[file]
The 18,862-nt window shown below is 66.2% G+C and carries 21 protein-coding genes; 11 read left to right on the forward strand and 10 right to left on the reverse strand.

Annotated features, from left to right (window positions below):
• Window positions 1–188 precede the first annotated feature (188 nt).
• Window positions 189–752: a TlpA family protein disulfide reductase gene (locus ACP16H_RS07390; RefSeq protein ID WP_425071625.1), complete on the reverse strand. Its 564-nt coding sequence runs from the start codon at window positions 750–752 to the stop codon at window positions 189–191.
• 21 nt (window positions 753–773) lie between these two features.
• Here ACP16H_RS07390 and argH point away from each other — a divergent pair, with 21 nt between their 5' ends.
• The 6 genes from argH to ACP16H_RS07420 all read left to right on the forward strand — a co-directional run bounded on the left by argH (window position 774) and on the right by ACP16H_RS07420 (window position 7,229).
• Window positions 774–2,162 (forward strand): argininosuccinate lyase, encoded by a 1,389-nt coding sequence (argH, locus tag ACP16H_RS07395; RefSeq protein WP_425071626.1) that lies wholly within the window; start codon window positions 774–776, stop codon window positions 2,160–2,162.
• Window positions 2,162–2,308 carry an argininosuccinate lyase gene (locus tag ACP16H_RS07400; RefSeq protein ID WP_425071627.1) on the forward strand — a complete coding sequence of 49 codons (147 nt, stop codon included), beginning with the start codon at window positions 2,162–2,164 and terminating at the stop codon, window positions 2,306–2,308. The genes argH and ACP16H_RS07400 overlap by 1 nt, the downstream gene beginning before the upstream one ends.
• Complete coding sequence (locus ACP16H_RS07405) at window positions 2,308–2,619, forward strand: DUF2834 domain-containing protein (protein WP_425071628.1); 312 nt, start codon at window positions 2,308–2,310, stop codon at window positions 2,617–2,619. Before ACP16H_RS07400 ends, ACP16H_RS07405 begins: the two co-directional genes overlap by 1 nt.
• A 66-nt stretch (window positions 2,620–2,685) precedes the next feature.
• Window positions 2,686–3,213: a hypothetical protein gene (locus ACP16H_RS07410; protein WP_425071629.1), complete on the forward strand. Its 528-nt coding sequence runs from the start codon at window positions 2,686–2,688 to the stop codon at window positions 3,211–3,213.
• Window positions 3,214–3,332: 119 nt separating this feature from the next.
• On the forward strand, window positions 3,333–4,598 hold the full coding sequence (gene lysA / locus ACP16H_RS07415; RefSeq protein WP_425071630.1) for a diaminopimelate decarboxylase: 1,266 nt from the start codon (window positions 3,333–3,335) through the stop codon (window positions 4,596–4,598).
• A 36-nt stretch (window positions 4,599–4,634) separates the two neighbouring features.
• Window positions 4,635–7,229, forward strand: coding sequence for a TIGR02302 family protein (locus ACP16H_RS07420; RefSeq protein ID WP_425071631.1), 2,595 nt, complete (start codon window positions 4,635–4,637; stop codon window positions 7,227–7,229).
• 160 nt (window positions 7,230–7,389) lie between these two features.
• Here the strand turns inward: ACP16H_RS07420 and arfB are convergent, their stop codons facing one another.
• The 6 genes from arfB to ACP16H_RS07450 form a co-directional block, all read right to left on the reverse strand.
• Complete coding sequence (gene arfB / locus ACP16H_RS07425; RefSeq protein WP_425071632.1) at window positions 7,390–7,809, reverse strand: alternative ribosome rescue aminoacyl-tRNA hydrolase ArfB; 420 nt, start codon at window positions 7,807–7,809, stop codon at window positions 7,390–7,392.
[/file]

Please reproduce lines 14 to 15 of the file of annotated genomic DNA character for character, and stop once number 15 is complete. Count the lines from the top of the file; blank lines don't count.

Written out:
• On the forward strand, window positions 3,333–4,598 hold the full coding sequence (gene lysA / locus ACP16H_RS07415; RefSeq protein WP_425071630.1) for a diaminopimelate decarboxylase: 1,266 nt from the start codon (window positions 3,333–3,335) through the stop codon (window positions 4,596–4,598).
• A 36-nt stretch (window positions 4,599–4,634) separates the two neighbouring features.